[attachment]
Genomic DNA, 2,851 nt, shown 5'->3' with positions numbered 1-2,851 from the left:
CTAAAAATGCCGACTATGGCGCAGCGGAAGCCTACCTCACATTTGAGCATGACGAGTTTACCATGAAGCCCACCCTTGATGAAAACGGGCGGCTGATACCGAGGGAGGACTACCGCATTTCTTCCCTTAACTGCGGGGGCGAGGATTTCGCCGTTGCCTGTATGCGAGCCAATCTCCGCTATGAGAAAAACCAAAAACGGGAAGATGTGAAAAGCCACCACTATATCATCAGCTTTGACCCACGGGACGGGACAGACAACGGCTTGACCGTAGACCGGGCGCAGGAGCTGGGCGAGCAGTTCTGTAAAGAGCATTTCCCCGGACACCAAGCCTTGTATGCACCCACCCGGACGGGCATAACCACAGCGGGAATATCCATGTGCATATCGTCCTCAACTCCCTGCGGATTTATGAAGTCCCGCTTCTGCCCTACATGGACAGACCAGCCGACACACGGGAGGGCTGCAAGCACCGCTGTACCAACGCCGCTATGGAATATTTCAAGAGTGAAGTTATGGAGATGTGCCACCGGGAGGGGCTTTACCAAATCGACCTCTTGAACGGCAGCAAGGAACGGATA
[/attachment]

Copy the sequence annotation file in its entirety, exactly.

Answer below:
Genomic DNA, 2,851 nt, shown 5'->3' with positions numbered 1-2,851 from the left:
CTAAAAATGCCGACTATGGCGCAGCGGAAGCCTACCTCACATTTGAGCATGACGAGTTTACCATGAAGCCCACCCTTGATGAAAACGGGCGGCTGATACCGAGGGAGGACTACCGCATTTCTTCCCTTAACTGCGGGGGCGAGGATTTCGCCGTTGCCTGTATGCGAGCCAATCTCCGCTATGAGAAAAACCAAAAACGGGAAGATGTGAAAAGCCACCACTATATCATCAGCTTTGACCCACGGGACGGGACAGACAACGGCTTGACCGTAGACCGGGCGCAGGAGCTGGGCGAGCAGTTCTGTAAAGAGCATTTCCCCGGACACCAAGCCTTGTATGCACCCACCCGGACGGGCATAACCACAGCGGGAATATCCATGTGCATATCGTCCTCAACTCCCTGCGGATTTATGAAGTCCCGCTTCTGCCCTACATGGACAGACCAGCCGACACACGGGAGGGCTGCAAGCACCGCTGTACCAACGCCGCTATGGAATATTTCAAGAGTGAAGTTATGGAGATGTGCCACCGGGAGGGGCTTTACCAAATCGACCTCTTGAACGGCAGCAAGGAACGGATA